Many CRS Country Programs (CPs) are confronted with the challenge of helping individuals, families and communities in rural areas beset with high HIV prevalence. Many persons in rural areas of developing countries who are infected with, and affected by, HIV and AIDS depend on agriculture as a significant component of their livelihood. However, there is limited practical advice to date on how agriculture and environment interventions can be used to strengthen HIV and AIDS prevention and mitigation programs in the field. This paper provides some practical ideas and options for doing this.
CRS works in partnership with local organizations, in line with the principle of subsidiarity. Not only is this an important element of Catholic Social Teaching (CST), but the literature clearly indicates that there are no “one size fits all” solutions to the problems imposed by the HIV pandemic. All effective solutions will need to be developed around the local situation and will require the active participation of people living with HIV (PLHIV), their households and their local communities.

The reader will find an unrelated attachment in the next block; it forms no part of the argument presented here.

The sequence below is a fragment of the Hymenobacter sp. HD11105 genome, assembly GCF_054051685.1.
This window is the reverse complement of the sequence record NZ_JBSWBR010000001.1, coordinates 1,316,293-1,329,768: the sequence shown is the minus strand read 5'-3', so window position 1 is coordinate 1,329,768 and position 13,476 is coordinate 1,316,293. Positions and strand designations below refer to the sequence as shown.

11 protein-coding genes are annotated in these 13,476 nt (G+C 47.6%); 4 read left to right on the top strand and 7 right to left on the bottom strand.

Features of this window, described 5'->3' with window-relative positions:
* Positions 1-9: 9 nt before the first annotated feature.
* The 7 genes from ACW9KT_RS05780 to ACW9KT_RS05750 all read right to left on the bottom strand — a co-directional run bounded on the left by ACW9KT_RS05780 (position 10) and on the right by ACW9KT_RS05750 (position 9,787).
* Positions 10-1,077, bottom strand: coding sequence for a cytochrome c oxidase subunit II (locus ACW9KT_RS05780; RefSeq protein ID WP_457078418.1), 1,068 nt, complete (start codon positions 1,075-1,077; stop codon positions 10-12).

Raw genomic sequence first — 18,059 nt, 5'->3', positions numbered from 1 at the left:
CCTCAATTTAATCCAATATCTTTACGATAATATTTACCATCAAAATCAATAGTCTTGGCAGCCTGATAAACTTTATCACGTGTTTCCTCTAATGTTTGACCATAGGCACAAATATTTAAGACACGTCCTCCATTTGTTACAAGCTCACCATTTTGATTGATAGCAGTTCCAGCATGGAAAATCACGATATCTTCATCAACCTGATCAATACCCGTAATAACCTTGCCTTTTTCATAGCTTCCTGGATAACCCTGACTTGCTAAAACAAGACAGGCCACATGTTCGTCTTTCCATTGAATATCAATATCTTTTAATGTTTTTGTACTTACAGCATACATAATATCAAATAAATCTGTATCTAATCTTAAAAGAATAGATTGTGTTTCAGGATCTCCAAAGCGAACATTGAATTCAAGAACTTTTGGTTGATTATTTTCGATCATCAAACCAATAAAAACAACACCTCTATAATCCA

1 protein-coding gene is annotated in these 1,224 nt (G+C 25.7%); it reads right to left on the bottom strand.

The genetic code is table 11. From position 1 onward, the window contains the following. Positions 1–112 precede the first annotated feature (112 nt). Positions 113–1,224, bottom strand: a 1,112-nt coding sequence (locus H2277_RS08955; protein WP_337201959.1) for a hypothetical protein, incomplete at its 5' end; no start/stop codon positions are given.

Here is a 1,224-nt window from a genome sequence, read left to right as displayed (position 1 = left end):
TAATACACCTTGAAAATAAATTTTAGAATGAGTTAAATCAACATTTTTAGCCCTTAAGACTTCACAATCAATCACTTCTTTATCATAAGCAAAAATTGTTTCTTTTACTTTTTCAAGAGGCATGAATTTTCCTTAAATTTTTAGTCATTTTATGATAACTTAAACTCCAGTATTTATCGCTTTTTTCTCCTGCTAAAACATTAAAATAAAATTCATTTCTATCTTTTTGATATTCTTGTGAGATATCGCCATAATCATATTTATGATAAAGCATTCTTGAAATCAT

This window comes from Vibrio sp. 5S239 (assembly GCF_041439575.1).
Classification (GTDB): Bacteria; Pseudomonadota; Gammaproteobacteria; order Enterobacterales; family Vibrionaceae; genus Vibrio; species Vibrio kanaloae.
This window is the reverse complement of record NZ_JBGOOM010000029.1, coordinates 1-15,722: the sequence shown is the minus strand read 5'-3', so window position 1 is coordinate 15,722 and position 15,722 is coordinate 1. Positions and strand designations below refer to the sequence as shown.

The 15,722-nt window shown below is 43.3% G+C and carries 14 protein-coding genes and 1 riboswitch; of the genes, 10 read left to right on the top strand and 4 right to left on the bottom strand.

This document includes three main sections:
- This first section discusses the CRS Integral Human Development conceptual framework. This framework provides a holistic perspective in understanding the inter-relationships between HIV, AIDS and agriculture and environment in rural areas;
- This section highlights some of the major cross-cutting issues that relate to agriculture, environment and HIV and AIDS programming;
- This section presents some of the strategic approaches and agriculture and environmental technical options available for supporting HIV and AIDS programming. It includes a table that attempts to rate various Agriculture/Environmental (Ag/Env) technical options in regards to their potential for supporting HIV and AIDS programming in different ways. A second table provides examples of how two specific interventions could be applied to support different aspects of HIV and AIDS programming. An annex provides more detailed examples of how different agriculture interventions can be applied in different aspects of HIV and AIDS programming.